Like the rest of the vast West, Williams was first home to many Native American Tribes for thousands of years. Later Spanish explorers would first see the Grand Canyon while searching for the Seven Cities of Cibola in the mid-1500s. One can only imagine their amazement when stumbling upon that massive canyon, after having traveled hundreds of miles over nothing but desert sand.
In the early nineteenth century, mountain men began to push west in search of the plentiful game, when the fur trade was at an all-time high. One of these men was William Sherley Williams. “Old Bill,” which he was most often called, wandered all over the western states as a trapper and a scout on the Santa Fe Trail. Soon, other men in search of gold began to roam the area. After the Civil War, land speculators, anticipating the construction of the westward bound railroad, began to make claims on numerous areas in northern Arizona, including what would soon become Williams. Attracting sheep and cattle ranchers, the settlement was founded in 1876, taking the name of the famous mountain man, Bill Williams. In 1881 the first post office was established and on September 1, 1882, the railroad finally arrived. In no time at all, Williams became the shipping center for the nearby ranching and lumber industries.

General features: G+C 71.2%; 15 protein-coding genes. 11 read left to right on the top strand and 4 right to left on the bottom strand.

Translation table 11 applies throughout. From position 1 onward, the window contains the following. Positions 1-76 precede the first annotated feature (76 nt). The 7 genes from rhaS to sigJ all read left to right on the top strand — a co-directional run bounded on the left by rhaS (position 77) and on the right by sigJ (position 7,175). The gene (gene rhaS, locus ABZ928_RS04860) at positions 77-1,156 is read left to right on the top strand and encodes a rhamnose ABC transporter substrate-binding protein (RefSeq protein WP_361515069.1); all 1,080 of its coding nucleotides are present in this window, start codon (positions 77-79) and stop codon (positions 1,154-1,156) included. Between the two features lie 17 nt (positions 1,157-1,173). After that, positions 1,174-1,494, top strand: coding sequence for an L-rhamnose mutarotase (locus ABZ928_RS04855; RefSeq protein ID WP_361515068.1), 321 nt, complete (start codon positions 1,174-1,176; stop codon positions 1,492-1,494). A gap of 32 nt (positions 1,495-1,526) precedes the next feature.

In the beginning, Williams, like so many other towns of the Old West, gained a reputation as a rough and rowdy settlement filled with saloons, brothels, gambling houses and opium dens. Restricted by a town ordinance to Railroad Avenue’s “Saloon Row,” it didn’t stop the numerous cowboys, railroad men, and lumberjacks from frequenting these many businesses.
Even back in those days, early tourism began when people traveled to the Grand Canyon via buckboards and stagecoaches.
In 1901, the Santa Fe Railroad extended its line from Williams to the Grand Canyon making the town the true “Gateway to the Grand Canyon.” It was also in this year that a devastating fire swept through town, taking with it, some 36 businesses, including two hotels, plus 10 homes in less than an hour. Within days, Williams began to rebuild and formed a new fire district.